Shades of Notware
Ryan’s Web 1.0
While not entirely criticism, Trecartin’s work hints at much different processes and mental states for designers and artists to inhabit, with new tools and new ways of thinking. Web 1.0’s behind the scenes unveils what a designer’s thought process could look like, if they were as amazing as Mr. Trecartin. The idea that what Jameson calls design/art making might have little in common with the practice we give that name should be in question.
Keehnan Konyha, 2TheWalls
In Praise of Expedit
Keehnan Konyha is an architectural and cultural critic who focuses mainly on interior design. Posts on his blog, 2TheWalls, consist of tightly curated mashups of text and image. Most entries tend to show their postmodern roots and yet, there are often carefully injected contemporary moments that bring the result outside of mere historicism and into current discourse. 2TheWalls might be what Jameson’s work might have looked like if he had been working 30 years later.
Who didn’t make the cut?
Tao Lin is this decade’s Andy Warhol. A chapter of Richard Yates would have been enough to show some subtleties that Jameson did not see in Warhol. But there’s something to be said for the man himself. Interviews with Warhol read like Tao Lin novels. And so, Warhol stayed and Tao Lin left.
Sylvia Lavin says some beautiful things:
“[T]o be contemporary- to be on time, to move with time and the times, subject to its losses, entropies, provisionalities, obsolescences, currencies, intensities, fads, and flourishes is a possibility that architecture assiduously avoids.”
– From Lavin’s book Crib Sheets
But ultimately, her focus is much too architectural and her call to action, although compelling, lacks some substance. (Read my friends Stephanie Teurk’s review of Crib Sheets for more.) 2thewalls does more, better and can speak to an audience that Lavin cannot.
Wes Jones’ article PostCool is pretty great. They should probably read it. Unfortunately, Jones is already in the syllabus and I didn’t want to repeat.
He’s too good for this lecture.
So that’s what I’m having people read. I’m not sure if I have to give a presentation or what. Are there any texts that you would include? I also don’t have a title for the set of readings…. suggestions?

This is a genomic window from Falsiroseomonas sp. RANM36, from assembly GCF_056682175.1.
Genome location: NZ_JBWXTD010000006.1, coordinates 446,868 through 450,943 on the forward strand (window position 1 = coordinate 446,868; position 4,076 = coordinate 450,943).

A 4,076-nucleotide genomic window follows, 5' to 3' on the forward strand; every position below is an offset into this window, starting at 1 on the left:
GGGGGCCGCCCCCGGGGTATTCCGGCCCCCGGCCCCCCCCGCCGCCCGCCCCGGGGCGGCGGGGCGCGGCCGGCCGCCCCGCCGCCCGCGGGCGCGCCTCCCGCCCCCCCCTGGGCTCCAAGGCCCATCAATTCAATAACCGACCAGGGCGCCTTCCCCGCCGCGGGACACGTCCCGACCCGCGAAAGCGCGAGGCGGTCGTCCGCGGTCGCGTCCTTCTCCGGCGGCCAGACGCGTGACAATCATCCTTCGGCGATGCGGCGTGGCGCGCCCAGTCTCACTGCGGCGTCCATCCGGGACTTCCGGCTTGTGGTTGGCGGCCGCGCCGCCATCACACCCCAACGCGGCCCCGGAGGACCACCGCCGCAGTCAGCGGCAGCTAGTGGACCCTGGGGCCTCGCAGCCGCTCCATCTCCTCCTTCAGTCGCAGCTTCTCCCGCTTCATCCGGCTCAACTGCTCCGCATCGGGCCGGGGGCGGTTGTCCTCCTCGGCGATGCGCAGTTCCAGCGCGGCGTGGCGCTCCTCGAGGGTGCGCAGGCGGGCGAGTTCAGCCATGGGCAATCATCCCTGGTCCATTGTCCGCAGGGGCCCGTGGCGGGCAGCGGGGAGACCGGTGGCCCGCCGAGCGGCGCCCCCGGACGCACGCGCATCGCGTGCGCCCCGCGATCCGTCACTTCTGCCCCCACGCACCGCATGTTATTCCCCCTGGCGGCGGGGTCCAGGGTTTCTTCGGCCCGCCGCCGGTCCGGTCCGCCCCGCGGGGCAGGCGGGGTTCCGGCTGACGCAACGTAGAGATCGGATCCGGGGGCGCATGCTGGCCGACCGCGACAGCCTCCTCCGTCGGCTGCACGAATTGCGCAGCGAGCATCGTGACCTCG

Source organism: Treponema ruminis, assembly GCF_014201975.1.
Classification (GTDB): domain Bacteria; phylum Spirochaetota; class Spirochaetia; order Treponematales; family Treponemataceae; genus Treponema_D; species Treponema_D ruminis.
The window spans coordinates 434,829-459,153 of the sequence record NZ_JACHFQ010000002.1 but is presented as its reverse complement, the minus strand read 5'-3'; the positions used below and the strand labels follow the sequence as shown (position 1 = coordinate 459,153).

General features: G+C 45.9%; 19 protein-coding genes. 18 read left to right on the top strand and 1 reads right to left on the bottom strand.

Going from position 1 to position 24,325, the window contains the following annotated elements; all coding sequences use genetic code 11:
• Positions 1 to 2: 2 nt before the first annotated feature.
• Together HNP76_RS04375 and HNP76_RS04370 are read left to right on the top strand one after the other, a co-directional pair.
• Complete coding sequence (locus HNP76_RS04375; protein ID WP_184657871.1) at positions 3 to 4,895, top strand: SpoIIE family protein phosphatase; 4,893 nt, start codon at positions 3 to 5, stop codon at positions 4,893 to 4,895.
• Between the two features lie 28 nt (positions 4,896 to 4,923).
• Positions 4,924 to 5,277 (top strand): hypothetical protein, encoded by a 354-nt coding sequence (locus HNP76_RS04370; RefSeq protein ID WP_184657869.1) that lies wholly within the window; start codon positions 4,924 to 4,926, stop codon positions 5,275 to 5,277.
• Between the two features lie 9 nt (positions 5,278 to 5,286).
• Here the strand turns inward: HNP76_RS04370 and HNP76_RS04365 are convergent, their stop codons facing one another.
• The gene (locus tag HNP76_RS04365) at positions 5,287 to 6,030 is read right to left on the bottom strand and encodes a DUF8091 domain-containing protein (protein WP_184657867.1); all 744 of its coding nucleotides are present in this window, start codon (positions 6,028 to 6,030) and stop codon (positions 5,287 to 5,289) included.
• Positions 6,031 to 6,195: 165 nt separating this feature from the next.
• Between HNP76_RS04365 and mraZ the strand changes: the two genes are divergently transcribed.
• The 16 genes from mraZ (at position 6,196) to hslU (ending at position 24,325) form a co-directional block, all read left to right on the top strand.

As most of you know, I am obsessed with the Uncanny Valley. I want to live there.
Actroid F is a modified version of the Geminoid F female robot that we discussed earlier. A lot of effort has gone into making these robots simpler, cheaper, and easier to power. The air compressor and valves that control Actroid F’s motion can run off of household electricity. Actroid F is also 30 kg lighter than other full scale robots in the Actroid/Geminoid series. The webcam setup for telepresence is meant to be as simple as possible while still providing the right experience for the user. To talk through Actroid F you need three cameras: one aimed at the speaker to pick up facial expressions and movements, another camera showing the Actroid’s face so the user can see how the robot is conveying her emotions, and a final camera that shows a panoramic view of the robot interacting with people in the room. A little more complex than your standard Skype portal, but that’s to be expected when you are speaking through a robotic avatar. Pay attention in the videos below to see how Actroid F can clearly pick out face and head movements, and adjusts its eyes to follow sound. This is a very life-like robot…which, again, is probably why it can be so eerie to watch.
Trying to write a post about androgyny. It’s not really coming together very well. In the meantime, here’s some random pictures I made that are in my brain.
I just started my first architecture competition:
The rules are simple:
1.) Make an architectural drawing.
2.) Use glitter.
3.) Upload and win $500
Students of architecture, let’s make it impossible to walk through the country’s architecture studios without coming away with glitter on your soles (for at least a month).
Please share and participate!
ps David Lynch, I’d like you to be a judge. Please.
Three things I very much want to talk more about, which I think are connected, but I haven’t the words to explain how yet:
From a recent post by T, which has truly tapped the zeitgeist. (Although I’m still unpacking some of the links in the post, I have just ordered Ong’s book; it sounds awesome.)
“Sure,” you say, “Ong claims that writing changed the human consciousness — but what does that really mean? What is the mechanism through which consciousness could be changed by a technology, radically or at all?”
The answer is memory – and it’s here where I hope some of your ears will perk up. Both speaking and writing function as technologies allowing us to extend and supplement our own memories, even beyond the extent of our own lives. (This is, for me, a working definition of culture.) For people who only have access to the speech technology, an oral culture, this remembering is structured through verbal recitations composed from formulaic patterns which are interchanged, repeated, and combined into the working linear narratives which structure memory. Ancient Greek literature, the Odyssey and the Iliad, are primary examples for Ong — hence my questions about Milman Parry. In a literate culture, on the other hand, the technology of writing allows cultural memory to be crystallized in a different form — the separation of the word from the speaker-of-the-word allows revision, tree-structured (‘analytic’) thought, and abstraction from experience to concept.